Norway Announces 8,000 Emergency Places for Ukrainian Refugees

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UDI has announced new agreements with service providers to offer thousands of temporary places for people fleeing the war in Ukraine.

Due to the increasing number of asylum seekers coming from Ukraine, the Norwegian Directorate of Immigration is constantly working to build up the number of reception places.

Ukraine Norway heart hands

Approximately 1.5 million people have fled Ukraine in less than two weeks. The UN fears that up to 4 million people will flee the country as a result of the Russian invasion. But other experts expect the numbers to be far higher.

Since the outbreak of war, prime minister Jonas Gahr Støre said Norway is ready to take in its share of Ukrainian refugees. UDI has also announced that Ukrainian citizens already in Norway would have their residency rights extended.

As part of its contingency plans, UDI has now entered into ongoing agreements for approximately 8,000 emergency accommodation places. This includes accommodation in Bodø, Nord-Aurdal, Rauma, Hå, Lødingen, Sunndal, Nordreisa and Porsgrunn.

Existing facilities are full

Many of the emergency places are to be provided by Hero Norge AS, which has a long history of providing refugee services in Scandinavia.

Many European countries are preparing to take in big numbers of refugees from Ukraine.

“It is first and foremost emergency places UDI is asking us for now, as the ordinary asylum reception centers are full and it is urgent to get new beds in place. We stand up and do what we can,” said Vidar Torheim.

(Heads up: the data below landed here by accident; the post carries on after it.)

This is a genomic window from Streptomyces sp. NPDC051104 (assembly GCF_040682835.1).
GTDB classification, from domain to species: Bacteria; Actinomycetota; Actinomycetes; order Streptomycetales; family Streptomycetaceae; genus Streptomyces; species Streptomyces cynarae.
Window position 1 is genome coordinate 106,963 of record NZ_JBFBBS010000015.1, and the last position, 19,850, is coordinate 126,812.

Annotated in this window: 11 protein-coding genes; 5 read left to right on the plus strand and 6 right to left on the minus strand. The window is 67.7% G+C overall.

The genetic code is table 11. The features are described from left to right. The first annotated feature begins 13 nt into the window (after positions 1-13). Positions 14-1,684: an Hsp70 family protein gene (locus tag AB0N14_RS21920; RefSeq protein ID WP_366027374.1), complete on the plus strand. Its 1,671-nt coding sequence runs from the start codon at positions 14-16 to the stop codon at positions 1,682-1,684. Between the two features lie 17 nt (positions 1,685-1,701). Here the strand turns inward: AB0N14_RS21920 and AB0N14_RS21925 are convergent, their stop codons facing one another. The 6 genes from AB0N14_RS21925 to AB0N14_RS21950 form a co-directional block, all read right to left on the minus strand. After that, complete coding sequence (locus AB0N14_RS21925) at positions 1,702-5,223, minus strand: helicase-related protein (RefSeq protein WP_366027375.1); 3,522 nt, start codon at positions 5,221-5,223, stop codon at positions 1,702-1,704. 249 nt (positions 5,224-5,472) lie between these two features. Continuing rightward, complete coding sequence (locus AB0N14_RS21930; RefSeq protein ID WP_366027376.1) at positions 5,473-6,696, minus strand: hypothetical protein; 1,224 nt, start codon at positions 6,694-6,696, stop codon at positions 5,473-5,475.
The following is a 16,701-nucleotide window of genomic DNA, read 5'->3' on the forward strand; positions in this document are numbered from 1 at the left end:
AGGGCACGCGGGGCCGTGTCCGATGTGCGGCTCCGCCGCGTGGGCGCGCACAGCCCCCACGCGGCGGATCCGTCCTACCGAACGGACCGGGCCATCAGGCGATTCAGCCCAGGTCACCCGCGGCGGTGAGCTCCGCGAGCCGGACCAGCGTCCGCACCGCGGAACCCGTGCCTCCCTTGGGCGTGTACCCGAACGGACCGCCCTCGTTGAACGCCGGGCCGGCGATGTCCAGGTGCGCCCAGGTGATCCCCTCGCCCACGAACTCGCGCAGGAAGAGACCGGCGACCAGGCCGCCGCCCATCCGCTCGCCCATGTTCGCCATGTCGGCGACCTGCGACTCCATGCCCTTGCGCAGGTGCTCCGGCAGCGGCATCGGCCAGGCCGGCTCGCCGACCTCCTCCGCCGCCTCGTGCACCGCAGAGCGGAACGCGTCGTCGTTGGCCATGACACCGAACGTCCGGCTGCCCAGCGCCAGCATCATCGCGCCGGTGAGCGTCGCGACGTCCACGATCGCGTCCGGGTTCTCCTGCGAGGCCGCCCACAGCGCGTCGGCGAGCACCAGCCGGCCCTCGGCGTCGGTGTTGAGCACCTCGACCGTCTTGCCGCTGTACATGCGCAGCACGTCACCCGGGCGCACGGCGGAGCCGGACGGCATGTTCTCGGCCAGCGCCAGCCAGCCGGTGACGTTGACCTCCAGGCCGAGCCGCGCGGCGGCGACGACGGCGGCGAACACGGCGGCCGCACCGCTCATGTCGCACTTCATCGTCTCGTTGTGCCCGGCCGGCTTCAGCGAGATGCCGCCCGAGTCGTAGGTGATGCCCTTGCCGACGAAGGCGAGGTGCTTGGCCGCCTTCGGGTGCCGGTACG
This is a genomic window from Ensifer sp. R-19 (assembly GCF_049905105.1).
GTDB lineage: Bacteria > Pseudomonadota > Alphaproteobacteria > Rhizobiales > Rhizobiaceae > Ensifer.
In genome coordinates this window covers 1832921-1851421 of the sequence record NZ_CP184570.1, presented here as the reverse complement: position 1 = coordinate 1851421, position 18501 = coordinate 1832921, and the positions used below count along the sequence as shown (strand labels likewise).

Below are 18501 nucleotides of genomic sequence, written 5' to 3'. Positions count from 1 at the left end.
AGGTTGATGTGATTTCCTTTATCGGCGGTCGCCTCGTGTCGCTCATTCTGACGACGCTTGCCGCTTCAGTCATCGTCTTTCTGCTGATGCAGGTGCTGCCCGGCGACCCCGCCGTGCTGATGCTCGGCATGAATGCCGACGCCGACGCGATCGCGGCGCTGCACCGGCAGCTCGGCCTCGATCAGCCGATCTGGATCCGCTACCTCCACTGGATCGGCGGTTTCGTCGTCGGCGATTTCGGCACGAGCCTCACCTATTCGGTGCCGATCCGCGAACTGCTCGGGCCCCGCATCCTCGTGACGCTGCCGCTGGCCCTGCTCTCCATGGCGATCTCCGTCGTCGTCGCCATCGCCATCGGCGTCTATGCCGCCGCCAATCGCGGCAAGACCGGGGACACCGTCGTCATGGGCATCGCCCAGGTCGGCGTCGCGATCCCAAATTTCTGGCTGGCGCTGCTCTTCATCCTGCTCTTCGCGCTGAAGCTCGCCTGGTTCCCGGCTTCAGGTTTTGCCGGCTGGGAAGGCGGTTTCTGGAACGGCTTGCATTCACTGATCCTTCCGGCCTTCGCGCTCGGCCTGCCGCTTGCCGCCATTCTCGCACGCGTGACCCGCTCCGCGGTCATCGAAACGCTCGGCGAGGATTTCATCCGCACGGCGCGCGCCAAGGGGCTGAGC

In a statement, the company said it expects most refugees to be women, children and the elderly.

“In the reception centres, we will provide Ukrainian refugees with a good, safe housing offer. In close cooperation with the municipalities and committed local communities, we will ensure that everyone feels that they are welcome, taken care of and receive the necessary follow-up they need.”

More places are needed

Due to the great uncertainty about how many refugees will come over time, UDI says it will “continue the work” of sourcing additional reception places.

“We are now announcing a tender for a large number of additional emergency accommodation places. We are also in the process of announcing a competition for ordinary reception and reception for unaccompanied minors,” said UDI in a press release.

About David Nikel

Originally from the UK, David now lives in Trondheim and was the original founder of Life in Norway back in 2011. He now works as a professional writer on all things Scandinavia.

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